What’s On My Mind Wednesday #1: Sneaker vs. Trainer

Today I would like to introduce a new series called “What’s On My Mind Wednesday”. As the name suggests I will be publishing a blog post every Wednesday telling you about what’s on my mind, mostly sneaker-related.

For the first WOMMW I thought I’d talk about something that I became aware of when I first came to Cardiff to study: The British use the word trainer to describe all kinds of athletic shoes, whether they are meant for doing sports or being worn casually.

Most Europeans use the anglicism sneaker to describe athletic shoes for casual wear, mostly due to the influence of American culture on Europe. However, when talking about sport-specific shoes Europeans use the local term for a sports shoe. For example, Germans say Turnschuh, which translates to athletic shoe, while the French say baskets or tennis, depending on the sport they were designed for.

Trainer-1-b

I was under the impression that the Americans had it figured out and used trainer to describe proper training shoes, since Tinker Hatfield developed a ‘multi-sports’ shoe so he wouldn’t have to take so many shoes to the gym (not really a problem I have ever encountered…) and called it the Nike Air Trainer. And if shoes weren’t meant for sports, the Americans would call them sneakers. But apparently they use the term sneaker just like the British use the term trainer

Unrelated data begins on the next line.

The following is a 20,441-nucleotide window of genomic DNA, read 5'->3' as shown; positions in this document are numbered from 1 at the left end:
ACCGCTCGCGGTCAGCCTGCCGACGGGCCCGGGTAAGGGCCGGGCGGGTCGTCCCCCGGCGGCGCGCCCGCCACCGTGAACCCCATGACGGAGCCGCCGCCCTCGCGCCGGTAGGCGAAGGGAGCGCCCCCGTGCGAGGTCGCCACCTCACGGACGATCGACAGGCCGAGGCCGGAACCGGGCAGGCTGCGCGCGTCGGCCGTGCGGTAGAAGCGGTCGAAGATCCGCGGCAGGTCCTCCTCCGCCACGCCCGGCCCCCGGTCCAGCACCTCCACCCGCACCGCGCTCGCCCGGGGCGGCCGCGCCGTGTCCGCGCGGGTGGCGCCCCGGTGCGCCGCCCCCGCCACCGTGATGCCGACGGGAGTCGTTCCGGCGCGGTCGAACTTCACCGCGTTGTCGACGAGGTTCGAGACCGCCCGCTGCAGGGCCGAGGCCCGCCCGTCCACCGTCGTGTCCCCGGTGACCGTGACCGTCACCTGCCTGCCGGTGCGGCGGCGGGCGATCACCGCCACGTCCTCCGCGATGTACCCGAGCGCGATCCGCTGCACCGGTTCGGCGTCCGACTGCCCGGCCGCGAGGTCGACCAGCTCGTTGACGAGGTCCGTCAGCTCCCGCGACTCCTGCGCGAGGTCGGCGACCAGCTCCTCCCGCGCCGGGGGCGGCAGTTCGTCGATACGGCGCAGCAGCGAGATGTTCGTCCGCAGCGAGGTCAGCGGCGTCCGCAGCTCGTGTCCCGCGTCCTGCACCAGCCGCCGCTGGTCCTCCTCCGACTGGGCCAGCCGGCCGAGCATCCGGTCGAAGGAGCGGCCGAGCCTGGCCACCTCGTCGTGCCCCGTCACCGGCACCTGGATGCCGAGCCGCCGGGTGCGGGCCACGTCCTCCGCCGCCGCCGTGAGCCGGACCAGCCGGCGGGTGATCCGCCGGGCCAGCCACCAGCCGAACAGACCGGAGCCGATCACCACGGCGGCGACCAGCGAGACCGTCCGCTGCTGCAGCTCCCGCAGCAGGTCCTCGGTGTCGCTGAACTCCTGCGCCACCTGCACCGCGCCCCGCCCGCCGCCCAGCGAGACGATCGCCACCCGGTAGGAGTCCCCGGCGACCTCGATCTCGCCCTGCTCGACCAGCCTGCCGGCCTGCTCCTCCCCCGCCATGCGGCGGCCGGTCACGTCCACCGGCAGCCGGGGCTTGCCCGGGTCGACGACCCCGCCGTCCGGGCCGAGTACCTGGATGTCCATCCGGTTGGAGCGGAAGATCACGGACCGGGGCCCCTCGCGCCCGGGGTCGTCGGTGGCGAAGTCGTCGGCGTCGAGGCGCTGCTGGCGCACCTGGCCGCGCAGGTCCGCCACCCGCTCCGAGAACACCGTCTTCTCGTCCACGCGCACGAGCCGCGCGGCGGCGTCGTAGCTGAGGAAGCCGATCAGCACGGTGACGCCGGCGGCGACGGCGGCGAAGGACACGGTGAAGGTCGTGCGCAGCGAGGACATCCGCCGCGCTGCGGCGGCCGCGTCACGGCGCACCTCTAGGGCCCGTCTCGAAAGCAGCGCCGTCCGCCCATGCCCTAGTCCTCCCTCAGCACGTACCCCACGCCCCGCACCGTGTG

To me it would have made sense to say that you train in a trainer and sneak in a sneaker, if sneak meant to casually walk around. By this logic you would call all the retro Jordans and SB’ed Dunks (another tricky topic worthy of its own post) released for casual wear or collecting purposes and not for the court sneakers and all the latest models from LeBron’s, Kobe’s or KD’s signature line developed for today’s courts trainers. 

Lebron-vs-Dunk

But unfortunately that is not the case and doesn’t validate the point I was trying to make. The term sneaker became a popular way of describing some of the first tennis shoes, referencing the quietness of the rubber soles in comparison with traditional leather dress shoes and the ability to sneak around in them without being noticed. Nevertheless I feel that sneaker is an adequate term to distinguish a casual athletic shoe from a sports-oriented trainer.

Allow me to demonstrate with an example from my rotation:

Flyknit-vs-577

On the left we have the Nike Flyknit Lunar One from 2013. I use this pair as my main running shoes and rarely wear them casually. While there are many people that do indeed wear them casually, Nike developed the Lunarlon midsole and Flyknit upper for running. For this reason I would refer to them as trainers.

On the right we have the New Balance x The Good Will Out 577 ‘Day’ from the ‘Autobahn’ pack. Even though the New Balance 577 was initially a running shoe when it debuted back in 1989, the Encap technology used on the midsole is now outdated.

Furthermore the shoe was a ‘Made in England’ release manufactured with premium materials in Flimby and sold as a lifestyle shoe, like many other older New Balance models. Therefore I would call them sneakers to distinguish them from shoes actually released (not just made) for sports.

So what do you say to describe your shoes? Do you distinguish between athletic and casual shoes?

Let me know in the comments below.

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